Friday, September 20, 2013

Dogs Never Lie

In times of joy, all of us wished we possessed a tail we could wag.
~ W.H. Auden

Madison would be freaking out right now if she were here to see this flood.  She would be tempted to get in the creek but she would hesitate; tuned into the water’s raging energy; connected to the heightened turmoil around her.  She was sensitive like that; dialed in before others even knew. 
Like the time she made a big fuss of dragging her blanket and pillow around to my side of the bed so she could sleep next to me.  I noticed the change right away, and I wondered out loud if perhaps I had cancer, or some terrible malaise, because I had heard about dogs that can sense these things.  A few days later I learned that I was pregnant.  She continued to drag her bed around to my side for weeks until one day she didn’t; and, again, I wondered out loud if everything was okay with the baby.  A few days later I miscarried.  She didn’t drag her bed around to my side after that, but she stayed close and loved me through my tears.
One time she charged to the edge of the yard and scared the dickens out of our neighbor.  She could be intimidating with her stocky frame—almost 100 pounds and mostly muscle—but Madison just wanted to say hello.  We knew her approach could use some work; still, she went too far that time and she knew better, so when her daddy scolded her bad choice she put herself in time-out; cowering on the little mat in front of the soaking tub in the master bath, shaking and shivering in her remorse.  She wanted to do right, she really wanted to do right, and it killed her to think that she had disappointed us.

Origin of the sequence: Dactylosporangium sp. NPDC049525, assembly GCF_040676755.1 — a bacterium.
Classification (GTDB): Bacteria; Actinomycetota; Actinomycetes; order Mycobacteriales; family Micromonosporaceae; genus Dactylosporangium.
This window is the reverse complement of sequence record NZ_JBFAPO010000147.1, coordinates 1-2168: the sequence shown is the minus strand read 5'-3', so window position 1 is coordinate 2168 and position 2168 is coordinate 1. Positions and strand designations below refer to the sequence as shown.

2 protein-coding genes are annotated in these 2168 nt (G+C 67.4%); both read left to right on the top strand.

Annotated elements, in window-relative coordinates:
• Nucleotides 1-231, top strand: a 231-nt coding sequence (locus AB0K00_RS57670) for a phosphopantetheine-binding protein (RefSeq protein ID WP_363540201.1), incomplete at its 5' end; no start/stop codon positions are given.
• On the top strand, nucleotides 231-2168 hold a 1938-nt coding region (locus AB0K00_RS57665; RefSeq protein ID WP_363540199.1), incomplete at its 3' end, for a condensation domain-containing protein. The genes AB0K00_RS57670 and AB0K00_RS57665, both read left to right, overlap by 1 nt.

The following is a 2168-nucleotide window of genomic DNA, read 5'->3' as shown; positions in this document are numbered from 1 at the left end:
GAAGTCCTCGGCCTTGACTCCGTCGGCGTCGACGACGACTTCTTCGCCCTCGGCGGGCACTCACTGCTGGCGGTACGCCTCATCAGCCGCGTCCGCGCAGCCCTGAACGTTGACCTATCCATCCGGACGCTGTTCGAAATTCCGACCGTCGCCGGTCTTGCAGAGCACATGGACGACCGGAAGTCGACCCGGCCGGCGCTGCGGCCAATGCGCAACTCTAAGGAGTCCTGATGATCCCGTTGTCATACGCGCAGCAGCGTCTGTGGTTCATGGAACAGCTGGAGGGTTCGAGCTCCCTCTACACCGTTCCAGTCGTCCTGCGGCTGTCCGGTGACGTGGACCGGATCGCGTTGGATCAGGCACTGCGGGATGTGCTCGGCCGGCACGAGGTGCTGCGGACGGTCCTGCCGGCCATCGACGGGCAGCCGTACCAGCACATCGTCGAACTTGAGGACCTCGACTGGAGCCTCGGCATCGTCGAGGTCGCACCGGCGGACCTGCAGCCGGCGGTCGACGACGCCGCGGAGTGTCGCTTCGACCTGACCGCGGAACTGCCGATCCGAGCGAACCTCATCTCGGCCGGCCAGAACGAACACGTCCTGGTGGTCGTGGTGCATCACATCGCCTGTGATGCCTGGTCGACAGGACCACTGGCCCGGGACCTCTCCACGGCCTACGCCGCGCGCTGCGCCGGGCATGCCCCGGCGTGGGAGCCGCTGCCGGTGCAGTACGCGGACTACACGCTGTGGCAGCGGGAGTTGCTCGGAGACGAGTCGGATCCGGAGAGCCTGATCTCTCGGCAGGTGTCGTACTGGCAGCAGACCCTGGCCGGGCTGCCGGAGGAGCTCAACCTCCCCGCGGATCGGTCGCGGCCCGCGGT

But she could never really disappoint us, not for long anyway.  No matter the infraction, just one look at her cute little mug and soon we were laughing at her heartfelt expressions.  She could be a real drama queen sometimes.  Mostly, we just loved her and cherished every minute we shared. 
Before I came along she was her daddy’s best friend, but she welcomed me with loving paws and big wet kisses.  She even let me paint her toenails in my favorite shades –“Party-in-my-Cabana” pink for the summer and “Fa-La-La-Luscious” for the holidays.  From the way she watched me beautify, I imagined that she secretly wanted to join me in my primping.  And when she walked down the aisle as the honorary ring bearer for our New Year’s Eve nuptials, wearing a big red flower behind her ear, I couldn’t have loved her more if I had given birth to her myself.  I hope she knew that.

When she left her condo in the city for mountain dwelling, we teased that she was living the high life in her new retirement home.  More than bacon and eggs—more than anything—she loved being outdoors, and she moved freely between meditations in the sun, chasing sticks and mindless rambling by the creek.  Madison taught me so much about living, about the joy of routine and unconditional love, about seizing each moment and never being afraid to ask for what you want.   I envied her life.
Sometimes I still hear the tap of her nails on the hardwood floors and I turn to call her name.  Then I remember.  But like the whispering wind that moves the trees and urges the water downstream, we’ll carry her loving spirit in our hearts forever. 
Photos by Lori Kennedy Photography.  (c) 2012 Lori Kennedy.